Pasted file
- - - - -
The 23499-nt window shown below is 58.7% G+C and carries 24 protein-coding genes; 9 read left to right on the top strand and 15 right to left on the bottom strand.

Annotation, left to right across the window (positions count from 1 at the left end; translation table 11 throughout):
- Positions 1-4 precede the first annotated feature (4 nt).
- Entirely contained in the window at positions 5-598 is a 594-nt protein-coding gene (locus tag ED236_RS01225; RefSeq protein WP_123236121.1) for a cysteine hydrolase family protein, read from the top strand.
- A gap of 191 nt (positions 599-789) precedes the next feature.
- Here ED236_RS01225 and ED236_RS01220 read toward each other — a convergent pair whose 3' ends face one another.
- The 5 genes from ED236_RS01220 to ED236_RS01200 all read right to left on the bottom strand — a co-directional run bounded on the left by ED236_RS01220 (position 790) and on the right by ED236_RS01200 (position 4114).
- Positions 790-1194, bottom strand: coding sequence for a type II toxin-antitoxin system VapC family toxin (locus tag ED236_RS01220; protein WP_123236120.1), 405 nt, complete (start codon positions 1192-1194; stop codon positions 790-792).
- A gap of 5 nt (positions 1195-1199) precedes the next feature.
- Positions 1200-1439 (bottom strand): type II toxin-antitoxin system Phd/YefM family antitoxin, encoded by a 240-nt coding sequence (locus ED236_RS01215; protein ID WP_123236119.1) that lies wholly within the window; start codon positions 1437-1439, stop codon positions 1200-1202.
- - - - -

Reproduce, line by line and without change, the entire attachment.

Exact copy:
The 23499-nt window shown below is 58.7% G+C and carries 24 protein-coding genes; 9 read left to right on the top strand and 15 right to left on the bottom strand.

Annotation, left to right across the window (positions count from 1 at the left end; translation table 11 throughout):
- Positions 1-4 precede the first annotated feature (4 nt).
- Entirely contained in the window at positions 5-598 is a 594-nt protein-coding gene (locus tag ED236_RS01225; RefSeq protein WP_123236121.1) for a cysteine hydrolase family protein, read from the top strand.
- A gap of 191 nt (positions 599-789) precedes the next feature.
- Here ED236_RS01225 and ED236_RS01220 read toward each other — a convergent pair whose 3' ends face one another.
- The 5 genes from ED236_RS01220 to ED236_RS01200 all read right to left on the bottom strand — a co-directional run bounded on the left by ED236_RS01220 (position 790) and on the right by ED236_RS01200 (position 4114).
- Positions 790-1194, bottom strand: coding sequence for a type II toxin-antitoxin system VapC family toxin (locus tag ED236_RS01220; protein WP_123236120.1), 405 nt, complete (start codon positions 1192-1194; stop codon positions 790-792).
- A gap of 5 nt (positions 1195-1199) precedes the next feature.
- Positions 1200-1439 (bottom strand): type II toxin-antitoxin system Phd/YefM family antitoxin, encoded by a 240-nt coding sequence (locus ED236_RS01215; protein ID WP_123236119.1) that lies wholly within the window; start codon positions 1437-1439, stop codon positions 1200-1202.